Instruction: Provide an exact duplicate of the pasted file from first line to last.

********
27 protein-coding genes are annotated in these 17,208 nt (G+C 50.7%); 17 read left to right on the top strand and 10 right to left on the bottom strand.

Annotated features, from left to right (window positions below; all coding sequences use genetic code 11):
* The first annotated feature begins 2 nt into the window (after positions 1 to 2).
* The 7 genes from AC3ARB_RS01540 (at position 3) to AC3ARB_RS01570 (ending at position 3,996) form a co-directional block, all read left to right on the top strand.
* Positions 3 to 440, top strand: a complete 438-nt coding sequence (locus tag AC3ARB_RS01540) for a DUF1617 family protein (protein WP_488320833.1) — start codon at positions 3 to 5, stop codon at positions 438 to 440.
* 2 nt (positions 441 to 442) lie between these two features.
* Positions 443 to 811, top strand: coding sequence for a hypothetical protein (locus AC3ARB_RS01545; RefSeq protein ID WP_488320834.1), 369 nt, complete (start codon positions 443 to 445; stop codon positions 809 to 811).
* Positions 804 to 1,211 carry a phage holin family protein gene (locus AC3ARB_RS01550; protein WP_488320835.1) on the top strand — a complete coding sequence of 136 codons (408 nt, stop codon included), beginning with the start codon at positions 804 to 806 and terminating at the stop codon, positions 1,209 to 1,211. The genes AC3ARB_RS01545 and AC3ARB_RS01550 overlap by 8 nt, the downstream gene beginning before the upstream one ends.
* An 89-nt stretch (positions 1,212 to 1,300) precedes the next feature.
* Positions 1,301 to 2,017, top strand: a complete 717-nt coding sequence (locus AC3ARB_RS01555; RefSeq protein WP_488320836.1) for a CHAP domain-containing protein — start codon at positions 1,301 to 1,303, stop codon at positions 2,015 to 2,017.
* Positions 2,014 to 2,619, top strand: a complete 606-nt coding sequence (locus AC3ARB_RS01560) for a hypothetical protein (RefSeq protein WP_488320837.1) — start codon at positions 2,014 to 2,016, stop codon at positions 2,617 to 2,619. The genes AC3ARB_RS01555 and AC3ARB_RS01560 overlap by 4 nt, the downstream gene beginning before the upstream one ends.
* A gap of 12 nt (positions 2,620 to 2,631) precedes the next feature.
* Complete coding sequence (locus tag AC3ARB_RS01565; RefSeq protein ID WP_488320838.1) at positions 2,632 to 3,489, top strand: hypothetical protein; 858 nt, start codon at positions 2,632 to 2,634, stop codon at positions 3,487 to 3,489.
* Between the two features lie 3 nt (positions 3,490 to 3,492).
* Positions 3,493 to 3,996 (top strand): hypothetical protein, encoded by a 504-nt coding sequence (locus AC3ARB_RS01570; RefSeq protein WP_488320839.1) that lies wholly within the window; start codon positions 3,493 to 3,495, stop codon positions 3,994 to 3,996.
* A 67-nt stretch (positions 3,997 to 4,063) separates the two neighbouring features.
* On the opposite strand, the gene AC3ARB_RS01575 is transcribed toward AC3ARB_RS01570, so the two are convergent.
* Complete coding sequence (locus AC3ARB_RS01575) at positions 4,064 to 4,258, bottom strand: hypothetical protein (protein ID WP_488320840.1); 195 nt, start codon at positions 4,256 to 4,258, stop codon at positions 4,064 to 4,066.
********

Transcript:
27 protein-coding genes are annotated in these 17,208 nt (G+C 50.7%); 17 read left to right on the top strand and 10 right to left on the bottom strand.

Annotated features, from left to right (window positions below; all coding sequences use genetic code 11):
* The first annotated feature begins 2 nt into the window (after positions 1 to 2).
* The 7 genes from AC3ARB_RS01540 (at position 3) to AC3ARB_RS01570 (ending at position 3,996) form a co-directional block, all read left to right on the top strand.
* Positions 3 to 440, top strand: a complete 438-nt coding sequence (locus tag AC3ARB_RS01540) for a DUF1617 family protein (protein WP_488320833.1) — start codon at positions 3 to 5, stop codon at positions 438 to 440.
* 2 nt (positions 441 to 442) lie between these two features.
* Positions 443 to 811, top strand: coding sequence for a hypothetical protein (locus AC3ARB_RS01545; RefSeq protein ID WP_488320834.1), 369 nt, complete (start codon positions 443 to 445; stop codon positions 809 to 811).
* Positions 804 to 1,211 carry a phage holin family protein gene (locus AC3ARB_RS01550; protein WP_488320835.1) on the top strand — a complete coding sequence of 136 codons (408 nt, stop codon included), beginning with the start codon at positions 804 to 806 and terminating at the stop codon, positions 1,209 to 1,211. The genes AC3ARB_RS01545 and AC3ARB_RS01550 overlap by 8 nt, the downstream gene beginning before the upstream one ends.
* An 89-nt stretch (positions 1,212 to 1,300) precedes the next feature.
* Positions 1,301 to 2,017, top strand: a complete 717-nt coding sequence (locus AC3ARB_RS01555; RefSeq protein WP_488320836.1) for a CHAP domain-containing protein — start codon at positions 1,301 to 1,303, stop codon at positions 2,015 to 2,017.
* Positions 2,014 to 2,619, top strand: a complete 606-nt coding sequence (locus AC3ARB_RS01560) for a hypothetical protein (RefSeq protein WP_488320837.1) — start codon at positions 2,014 to 2,016, stop codon at positions 2,617 to 2,619. The genes AC3ARB_RS01555 and AC3ARB_RS01560 overlap by 4 nt, the downstream gene beginning before the upstream one ends.
* A gap of 12 nt (positions 2,620 to 2,631) precedes the next feature.
* Complete coding sequence (locus tag AC3ARB_RS01565; RefSeq protein ID WP_488320838.1) at positions 2,632 to 3,489, top strand: hypothetical protein; 858 nt, start codon at positions 2,632 to 2,634, stop codon at positions 3,487 to 3,489.
* Between the two features lie 3 nt (positions 3,490 to 3,492).
* Positions 3,493 to 3,996 (top strand): hypothetical protein, encoded by a 504-nt coding sequence (locus AC3ARB_RS01570; RefSeq protein WP_488320839.1) that lies wholly within the window; start codon positions 3,493 to 3,495, stop codon positions 3,994 to 3,996.
* A 67-nt stretch (positions 3,997 to 4,063) separates the two neighbouring features.
* On the opposite strand, the gene AC3ARB_RS01575 is transcribed toward AC3ARB_RS01570, so the two are convergent.
* Complete coding sequence (locus AC3ARB_RS01575) at positions 4,064 to 4,258, bottom strand: hypothetical protein (protein ID WP_488320840.1); 195 nt, start codon at positions 4,256 to 4,258, stop codon at positions 4,064 to 4,066.